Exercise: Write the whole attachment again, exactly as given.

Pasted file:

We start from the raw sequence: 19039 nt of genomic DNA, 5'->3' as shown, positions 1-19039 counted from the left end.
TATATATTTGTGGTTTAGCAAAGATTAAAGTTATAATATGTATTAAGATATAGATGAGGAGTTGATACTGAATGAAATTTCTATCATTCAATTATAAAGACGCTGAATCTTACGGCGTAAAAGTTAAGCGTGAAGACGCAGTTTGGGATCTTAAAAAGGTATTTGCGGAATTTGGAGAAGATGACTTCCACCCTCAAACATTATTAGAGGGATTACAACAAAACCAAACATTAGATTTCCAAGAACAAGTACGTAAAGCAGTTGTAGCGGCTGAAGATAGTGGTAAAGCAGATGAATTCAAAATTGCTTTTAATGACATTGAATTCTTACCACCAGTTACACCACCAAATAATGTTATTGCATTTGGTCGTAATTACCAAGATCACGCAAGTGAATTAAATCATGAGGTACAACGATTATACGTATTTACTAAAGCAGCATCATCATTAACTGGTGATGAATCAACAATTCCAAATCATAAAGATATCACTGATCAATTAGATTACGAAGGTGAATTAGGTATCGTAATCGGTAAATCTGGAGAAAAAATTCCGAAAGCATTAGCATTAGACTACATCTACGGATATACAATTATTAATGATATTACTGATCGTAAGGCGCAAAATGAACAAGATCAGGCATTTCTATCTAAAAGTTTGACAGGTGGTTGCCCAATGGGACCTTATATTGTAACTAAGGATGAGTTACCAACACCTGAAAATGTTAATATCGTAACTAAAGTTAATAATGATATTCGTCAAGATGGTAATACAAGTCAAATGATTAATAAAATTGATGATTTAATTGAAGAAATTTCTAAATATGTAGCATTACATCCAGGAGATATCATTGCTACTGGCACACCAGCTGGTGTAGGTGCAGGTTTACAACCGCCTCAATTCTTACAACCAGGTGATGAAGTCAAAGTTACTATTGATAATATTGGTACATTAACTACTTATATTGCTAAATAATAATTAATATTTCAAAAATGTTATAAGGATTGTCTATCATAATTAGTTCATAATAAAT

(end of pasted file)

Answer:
We start from the raw sequence: 19039 nt of genomic DNA, 5'->3' as shown, positions 1-19039 counted from the left end.
TATATATTTGTGGTTTAGCAAAGATTAAAGTTATAATATGTATTAAGATATAGATGAGGAGTTGATACTGAATGAAATTTCTATCATTCAATTATAAAGACGCTGAATCTTACGGCGTAAAAGTTAAGCGTGAAGACGCAGTTTGGGATCTTAAAAAGGTATTTGCGGAATTTGGAGAAGATGACTTCCACCCTCAAACATTATTAGAGGGATTACAACAAAACCAAACATTAGATTTCCAAGAACAAGTACGTAAAGCAGTTGTAGCGGCTGAAGATAGTGGTAAAGCAGATGAATTCAAAATTGCTTTTAATGACATTGAATTCTTACCACCAGTTACACCACCAAATAATGTTATTGCATTTGGTCGTAATTACCAAGATCACGCAAGTGAATTAAATCATGAGGTACAACGATTATACGTATTTACTAAAGCAGCATCATCATTAACTGGTGATGAATCAACAATTCCAAATCATAAAGATATCACTGATCAATTAGATTACGAAGGTGAATTAGGTATCGTAATCGGTAAATCTGGAGAAAAAATTCCGAAAGCATTAGCATTAGACTACATCTACGGATATACAATTATTAATGATATTACTGATCGTAAGGCGCAAAATGAACAAGATCAGGCATTTCTATCTAAAAGTTTGACAGGTGGTTGCCCAATGGGACCTTATATTGTAACTAAGGATGAGTTACCAACACCTGAAAATGTTAATATCGTAACTAAAGTTAATAATGATATTCGTCAAGATGGTAATACAAGTCAAATGATTAATAAAATTGATGATTTAATTGAAGAAATTTCTAAATATGTAGCATTACATCCAGGAGATATCATTGCTACTGGCACACCAGCTGGTGTAGGTGCAGGTTTACAACCGCCTCAATTCTTACAACCAGGTGATGAAGTCAAAGTTACTATTGATAATATTGGTACATTAACTACTTATATTGCTAAATAATAATTAATATTTCAAAAATGTTATAAGGATTGTCTATCATAATTAGTTCATAATAAAT